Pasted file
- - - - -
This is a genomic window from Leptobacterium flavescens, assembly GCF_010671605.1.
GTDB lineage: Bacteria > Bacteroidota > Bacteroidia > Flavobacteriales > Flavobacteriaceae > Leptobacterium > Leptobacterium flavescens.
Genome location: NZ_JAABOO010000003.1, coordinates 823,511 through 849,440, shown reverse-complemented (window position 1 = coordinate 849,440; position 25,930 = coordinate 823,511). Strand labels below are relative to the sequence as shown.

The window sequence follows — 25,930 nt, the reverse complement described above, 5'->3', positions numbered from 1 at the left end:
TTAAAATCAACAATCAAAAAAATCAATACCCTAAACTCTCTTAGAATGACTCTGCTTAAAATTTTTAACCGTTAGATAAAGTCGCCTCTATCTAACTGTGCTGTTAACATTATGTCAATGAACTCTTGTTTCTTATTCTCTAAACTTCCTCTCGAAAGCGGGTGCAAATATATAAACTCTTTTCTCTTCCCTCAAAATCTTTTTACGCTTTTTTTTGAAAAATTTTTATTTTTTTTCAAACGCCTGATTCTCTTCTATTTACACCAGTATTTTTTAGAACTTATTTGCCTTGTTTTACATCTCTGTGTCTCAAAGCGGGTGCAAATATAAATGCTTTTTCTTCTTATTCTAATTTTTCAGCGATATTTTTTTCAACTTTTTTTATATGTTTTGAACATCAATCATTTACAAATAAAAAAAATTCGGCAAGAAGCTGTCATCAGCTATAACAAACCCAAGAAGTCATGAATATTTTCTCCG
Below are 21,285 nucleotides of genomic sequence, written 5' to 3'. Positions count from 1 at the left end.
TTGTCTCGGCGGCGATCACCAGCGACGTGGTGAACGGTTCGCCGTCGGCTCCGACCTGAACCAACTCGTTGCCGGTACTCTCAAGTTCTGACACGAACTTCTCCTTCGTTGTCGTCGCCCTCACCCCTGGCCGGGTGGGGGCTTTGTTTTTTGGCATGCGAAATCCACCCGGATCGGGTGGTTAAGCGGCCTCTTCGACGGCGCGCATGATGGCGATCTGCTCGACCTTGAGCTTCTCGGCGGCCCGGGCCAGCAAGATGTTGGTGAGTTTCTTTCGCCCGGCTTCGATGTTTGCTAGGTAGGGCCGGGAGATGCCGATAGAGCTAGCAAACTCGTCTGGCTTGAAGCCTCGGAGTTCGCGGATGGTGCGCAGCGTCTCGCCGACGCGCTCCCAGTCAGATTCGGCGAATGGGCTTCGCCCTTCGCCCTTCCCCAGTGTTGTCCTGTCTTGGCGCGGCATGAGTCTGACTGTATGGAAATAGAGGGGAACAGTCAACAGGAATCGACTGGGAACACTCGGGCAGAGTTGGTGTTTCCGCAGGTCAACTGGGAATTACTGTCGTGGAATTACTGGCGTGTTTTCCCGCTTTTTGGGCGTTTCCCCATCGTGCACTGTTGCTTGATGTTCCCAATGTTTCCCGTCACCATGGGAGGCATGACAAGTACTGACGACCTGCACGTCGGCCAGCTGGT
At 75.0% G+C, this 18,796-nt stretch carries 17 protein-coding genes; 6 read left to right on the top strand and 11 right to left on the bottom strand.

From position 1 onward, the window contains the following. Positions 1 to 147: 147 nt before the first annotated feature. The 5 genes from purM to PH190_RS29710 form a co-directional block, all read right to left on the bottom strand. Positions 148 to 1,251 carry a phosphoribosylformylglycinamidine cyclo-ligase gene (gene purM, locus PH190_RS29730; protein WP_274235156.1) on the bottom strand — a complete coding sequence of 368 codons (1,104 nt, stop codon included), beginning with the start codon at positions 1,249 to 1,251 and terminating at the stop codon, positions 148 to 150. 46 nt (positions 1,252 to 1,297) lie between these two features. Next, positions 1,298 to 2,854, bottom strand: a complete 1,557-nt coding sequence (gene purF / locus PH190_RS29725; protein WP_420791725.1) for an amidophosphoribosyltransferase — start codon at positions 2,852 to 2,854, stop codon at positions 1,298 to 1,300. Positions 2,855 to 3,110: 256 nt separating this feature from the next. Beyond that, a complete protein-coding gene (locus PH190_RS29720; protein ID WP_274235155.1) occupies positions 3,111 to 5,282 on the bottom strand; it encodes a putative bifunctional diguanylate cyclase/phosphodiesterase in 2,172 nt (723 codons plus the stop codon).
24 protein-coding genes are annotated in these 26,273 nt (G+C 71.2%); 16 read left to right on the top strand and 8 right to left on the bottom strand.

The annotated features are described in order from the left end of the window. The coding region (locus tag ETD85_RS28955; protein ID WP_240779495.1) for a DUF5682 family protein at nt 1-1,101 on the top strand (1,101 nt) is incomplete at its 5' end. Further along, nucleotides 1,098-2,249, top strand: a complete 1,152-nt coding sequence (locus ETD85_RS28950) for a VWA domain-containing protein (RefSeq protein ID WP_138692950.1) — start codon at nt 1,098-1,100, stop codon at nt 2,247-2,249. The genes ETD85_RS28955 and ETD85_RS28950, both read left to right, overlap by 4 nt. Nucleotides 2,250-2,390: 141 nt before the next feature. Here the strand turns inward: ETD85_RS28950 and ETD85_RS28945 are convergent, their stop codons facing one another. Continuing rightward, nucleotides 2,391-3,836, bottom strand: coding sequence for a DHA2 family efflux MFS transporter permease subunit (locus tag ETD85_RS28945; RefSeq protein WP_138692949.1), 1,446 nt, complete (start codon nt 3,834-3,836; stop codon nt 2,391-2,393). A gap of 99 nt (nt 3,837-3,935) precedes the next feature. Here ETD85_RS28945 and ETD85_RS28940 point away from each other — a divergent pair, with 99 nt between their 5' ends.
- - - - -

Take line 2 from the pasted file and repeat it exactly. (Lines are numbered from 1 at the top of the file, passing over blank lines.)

GTDB lineage: Bacteria > Bacteroidota > Bacteroidia > Flavobacteriales > Flavobacteriaceae > Leptobacterium > Leptobacterium flavescens.